Snippet Sunday #12

A little piece of Hard Time this week. 🙂

Kessa and Lukas discuss reading material. There’s a little worldbuilding in here, too. It was extremely amusing to write.


Kessa scowled down at the old paper book Lukas was making her read for practice. They used to be able to copy things by magic, he’d said, and the result, if you didn’t have a copy of a copy of a copy, was nice, uniform writing. Once you got three or four generations down the line, it started to go all wonky, he’d told her, and six was unreadable.

The book annoyed her. It wasn’t that she couldn’t make out the text. That got easier every week. It was the content that set her teeth on edge. Magister Ferocious! Who cared about some dumb old guy who couldn’t do magic, and had stupid brainless girlfriends to make himself look smarter?

“Why’d you want me to read this anyways?” she demanded, as he shoved the broom under benches and table, trying to sweep up all the food the Ishlings dropped.

“I don’t know. I thought it’d be something a little different from those boring textbooks Vandis keeps making you read.” He straightened, shrugged, and leaned on the broom. “I sort of liked it.”

“You would,” she said darkly.

“What didn’t you like about it?”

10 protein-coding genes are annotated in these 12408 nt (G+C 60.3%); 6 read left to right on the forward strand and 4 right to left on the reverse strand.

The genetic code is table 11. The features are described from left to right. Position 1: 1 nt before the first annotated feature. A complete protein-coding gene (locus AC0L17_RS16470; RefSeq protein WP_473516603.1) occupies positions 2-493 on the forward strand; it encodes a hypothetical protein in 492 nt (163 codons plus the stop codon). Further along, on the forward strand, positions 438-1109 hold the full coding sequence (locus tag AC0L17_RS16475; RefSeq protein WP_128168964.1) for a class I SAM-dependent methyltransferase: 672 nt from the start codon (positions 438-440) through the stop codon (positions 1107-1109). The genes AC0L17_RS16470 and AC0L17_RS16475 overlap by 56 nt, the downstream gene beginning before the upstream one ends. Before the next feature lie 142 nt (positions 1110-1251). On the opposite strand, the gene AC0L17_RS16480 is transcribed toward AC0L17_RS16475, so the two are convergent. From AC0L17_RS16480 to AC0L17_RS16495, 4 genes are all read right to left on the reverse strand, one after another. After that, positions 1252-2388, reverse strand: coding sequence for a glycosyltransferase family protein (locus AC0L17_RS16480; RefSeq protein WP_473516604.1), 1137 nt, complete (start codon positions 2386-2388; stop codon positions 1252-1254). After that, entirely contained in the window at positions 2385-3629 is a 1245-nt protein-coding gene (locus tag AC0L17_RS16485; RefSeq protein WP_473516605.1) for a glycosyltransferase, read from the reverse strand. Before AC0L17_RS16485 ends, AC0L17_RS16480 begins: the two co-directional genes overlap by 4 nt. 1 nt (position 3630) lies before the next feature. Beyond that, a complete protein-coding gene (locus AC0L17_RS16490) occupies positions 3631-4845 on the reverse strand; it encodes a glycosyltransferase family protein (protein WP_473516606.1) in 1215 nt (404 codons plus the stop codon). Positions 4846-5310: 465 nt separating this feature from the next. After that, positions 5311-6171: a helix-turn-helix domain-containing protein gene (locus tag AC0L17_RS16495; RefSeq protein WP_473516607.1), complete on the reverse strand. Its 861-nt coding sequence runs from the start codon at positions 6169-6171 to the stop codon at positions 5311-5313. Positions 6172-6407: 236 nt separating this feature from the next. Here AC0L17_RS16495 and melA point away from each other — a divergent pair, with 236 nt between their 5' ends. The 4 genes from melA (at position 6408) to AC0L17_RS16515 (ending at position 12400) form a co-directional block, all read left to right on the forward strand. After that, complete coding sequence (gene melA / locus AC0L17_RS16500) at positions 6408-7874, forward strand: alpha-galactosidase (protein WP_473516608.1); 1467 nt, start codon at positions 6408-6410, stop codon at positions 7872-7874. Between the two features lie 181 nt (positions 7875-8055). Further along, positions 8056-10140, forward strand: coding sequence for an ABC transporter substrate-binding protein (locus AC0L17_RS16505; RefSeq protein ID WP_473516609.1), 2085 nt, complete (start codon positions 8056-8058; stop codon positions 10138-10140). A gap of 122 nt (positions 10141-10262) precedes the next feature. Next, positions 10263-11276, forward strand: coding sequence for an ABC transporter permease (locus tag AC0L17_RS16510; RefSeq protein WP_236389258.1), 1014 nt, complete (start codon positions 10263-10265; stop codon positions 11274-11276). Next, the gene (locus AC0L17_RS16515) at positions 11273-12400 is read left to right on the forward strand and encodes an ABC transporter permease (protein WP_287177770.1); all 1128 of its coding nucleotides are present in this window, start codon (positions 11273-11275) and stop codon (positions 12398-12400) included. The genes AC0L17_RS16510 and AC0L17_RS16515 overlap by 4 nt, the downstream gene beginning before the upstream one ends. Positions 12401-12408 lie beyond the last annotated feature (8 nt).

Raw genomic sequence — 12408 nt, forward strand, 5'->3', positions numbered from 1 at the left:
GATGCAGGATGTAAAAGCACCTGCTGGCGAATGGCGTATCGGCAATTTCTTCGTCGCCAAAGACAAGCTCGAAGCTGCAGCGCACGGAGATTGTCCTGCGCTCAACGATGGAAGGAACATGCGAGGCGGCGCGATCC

“The girl.”

“Well,” he said, “I guess she wasn’t as smart as you are.”

Kessa rested her chin on one hand and let the book fall to the tabletop. “Something with a halfway intelligent woman next time, okay?”

“Tall order.” He grimaced. “At least sometimes.”

“Somebody should write one.”

“They don’t do these anymore.” Lukas tapped the book she’d dropped. “Can you imagine copying this by hand? A million times or whatever it sold? You’d have it memorized.”

“No fucking thank you.”

“Exactly.” He laughed, shaking his head, and returned to sweeping. “What used to pass for cheap entertainment! Go figure magic.”

“Are you messing with me?”

Lukas held up thumb and finger with the fraction of an inch between, and grinned at her. “I never said it was great literature.”

Love and Fear

So I’ve been trying to work on revisions of Hard Luck.

I’m trying to sing my song, because it’s a song nobody else can sing. It’s difficult to know if I’m singing a song others will understand. It’s difficult to know if I’m conveying what I want to convey, and if I’ve got the chops to do it,

It’s a song I need to sing, and whether they like it or not, I’ve worked on it for so long that I need people to hear it. I love the world inside my head, and the people who live there. Breathing life into them for others is my intent. I have a vision.

I’m afraid for my prose: that it won’t sing. My reputation. I’m afraid that the people I love will look at it and then at me, and be disgusted — but this is me, really me. This is what goes on inside me, and I keep reminding myself that the people who really love me will take it for what it is, the song that I have to sing to them, and to the world, whether or not it is to their particular taste.

I’m afraid that strangers will look upon it with their critical eyes, and loathe it.

I’m afraid, but as a good friend of mine said to me, “Without fear, there is no courage.” So I’m rolling on, John, and I’m going to sing it from the rooftops: that song in my secret heart.